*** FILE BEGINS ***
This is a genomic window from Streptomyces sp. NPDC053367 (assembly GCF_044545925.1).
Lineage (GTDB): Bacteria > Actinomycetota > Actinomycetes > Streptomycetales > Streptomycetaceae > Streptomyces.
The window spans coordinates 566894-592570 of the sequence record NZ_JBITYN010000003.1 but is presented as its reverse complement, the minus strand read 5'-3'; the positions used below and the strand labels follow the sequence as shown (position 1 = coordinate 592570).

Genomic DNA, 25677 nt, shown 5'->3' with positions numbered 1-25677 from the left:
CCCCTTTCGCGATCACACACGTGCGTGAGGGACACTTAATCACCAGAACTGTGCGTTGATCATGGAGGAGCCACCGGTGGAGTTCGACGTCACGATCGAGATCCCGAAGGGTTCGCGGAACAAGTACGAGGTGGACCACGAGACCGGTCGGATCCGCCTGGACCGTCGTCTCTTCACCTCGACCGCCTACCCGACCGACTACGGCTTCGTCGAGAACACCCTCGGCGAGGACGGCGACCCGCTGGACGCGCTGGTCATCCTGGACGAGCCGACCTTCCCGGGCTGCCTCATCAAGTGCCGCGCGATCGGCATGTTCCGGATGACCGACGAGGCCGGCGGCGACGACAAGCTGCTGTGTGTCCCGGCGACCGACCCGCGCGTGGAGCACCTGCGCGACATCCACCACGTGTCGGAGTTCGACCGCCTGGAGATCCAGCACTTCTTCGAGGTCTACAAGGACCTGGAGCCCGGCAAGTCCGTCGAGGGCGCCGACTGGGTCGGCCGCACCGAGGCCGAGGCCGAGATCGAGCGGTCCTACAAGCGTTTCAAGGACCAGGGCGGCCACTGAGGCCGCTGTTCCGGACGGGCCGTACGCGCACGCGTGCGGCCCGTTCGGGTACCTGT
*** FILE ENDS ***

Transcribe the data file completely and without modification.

This is a genomic window from Streptomyces sp. NPDC053367 (assembly GCF_044545925.1).
Lineage (GTDB): Bacteria > Actinomycetota > Actinomycetes > Streptomycetales > Streptomycetaceae > Streptomyces.
The window spans coordinates 566894-592570 of the sequence record NZ_JBITYN010000003.1 but is presented as its reverse complement, the minus strand read 5'-3'; the positions used below and the strand labels follow the sequence as shown (position 1 = coordinate 592570).

Genomic DNA, 25677 nt, shown 5'->3' with positions numbered 1-25677 from the left:
CCCCTTTCGCGATCACACACGTGCGTGAGGGACACTTAATCACCAGAACTGTGCGTTGATCATGGAGGAGCCACCGGTGGAGTTCGACGTCACGATCGAGATCCCGAAGGGTTCGCGGAACAAGTACGAGGTGGACCACGAGACCGGTCGGATCCGCCTGGACCGTCGTCTCTTCACCTCGACCGCCTACCCGACCGACTACGGCTTCGTCGAGAACACCCTCGGCGAGGACGGCGACCCGCTGGACGCGCTGGTCATCCTGGACGAGCCGACCTTCCCGGGCTGCCTCATCAAGTGCCGCGCGATCGGCATGTTCCGGATGACCGACGAGGCCGGCGGCGACGACAAGCTGCTGTGTGTCCCGGCGACCGACCCGCGCGTGGAGCACCTGCGCGACATCCACCACGTGTCGGAGTTCGACCGCCTGGAGATCCAGCACTTCTTCGAGGTCTACAAGGACCTGGAGCCCGGCAAGTCCGTCGAGGGCGCCGACTGGGTCGGCCGCACCGAGGCCGAGGCCGAGATCGAGCGGTCCTACAAGCGTTTCAAGGACCAGGGCGGCCACTGAGGCCGCTGTTCCGGACGGGCCGTACGCGCACGCGTGCGGCCCGTTCGGGTACCTGT